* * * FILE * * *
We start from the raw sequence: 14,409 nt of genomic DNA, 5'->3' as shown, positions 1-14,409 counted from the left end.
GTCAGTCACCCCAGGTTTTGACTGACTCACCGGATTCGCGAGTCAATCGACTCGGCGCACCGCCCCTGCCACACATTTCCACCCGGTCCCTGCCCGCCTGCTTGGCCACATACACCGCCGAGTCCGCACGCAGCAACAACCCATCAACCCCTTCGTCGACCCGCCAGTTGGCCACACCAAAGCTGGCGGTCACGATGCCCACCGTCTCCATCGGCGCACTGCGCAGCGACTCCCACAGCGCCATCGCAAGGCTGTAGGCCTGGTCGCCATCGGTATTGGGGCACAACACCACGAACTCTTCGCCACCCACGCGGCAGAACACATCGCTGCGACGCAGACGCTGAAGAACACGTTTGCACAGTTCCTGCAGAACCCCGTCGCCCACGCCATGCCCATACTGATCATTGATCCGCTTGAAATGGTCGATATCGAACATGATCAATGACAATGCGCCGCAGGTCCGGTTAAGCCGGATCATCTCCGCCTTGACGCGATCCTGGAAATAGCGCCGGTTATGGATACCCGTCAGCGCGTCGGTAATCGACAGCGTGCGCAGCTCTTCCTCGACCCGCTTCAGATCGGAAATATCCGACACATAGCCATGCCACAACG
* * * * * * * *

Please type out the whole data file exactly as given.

We start from the raw sequence: 14,409 nt of genomic DNA, 5'->3' as shown, positions 1-14,409 counted from the left end.
GTCAGTCACCCCAGGTTTTGACTGACTCACCGGATTCGCGAGTCAATCGACTCGGCGCACCGCCCCTGCCACACATTTCCACCCGGTCCCTGCCCGCCTGCTTGGCCACATACACCGCCGAGTCCGCACGCAGCAACAACCCATCAACCCCTTCGTCGACCCGCCAGTTGGCCACACCAAAGCTGGCGGTCACGATGCCCACCGTCTCCATCGGCGCACTGCGCAGCGACTCCCACAGCGCCATCGCAAGGCTGTAGGCCTGGTCGCCATCGGTATTGGGGCACAACACCACGAACTCTTCGCCACCCACGCGGCAGAACACATCGCTGCGACGCAGACGCTGAAGAACACGTTTGCACAGTTCCTGCAGAACCCCGTCGCCCACGCCATGCCCATACTGATCATTGATCCGCTTGAAATGGTCGATATCGAACATGATCAATGACAATGCGCCGCAGGTCCGGTTAAGCCGGATCATCTCCGCCTTGACGCGATCCTGGAAATAGCGCCGGTTATGGATACCCGTCAGCGCGTCGGTAATCGACAGCGTGCGCAGCTCTTCCTCGACCCGCTTCAGATCGGAAATATCCGACACATAGCCATGCCACAACG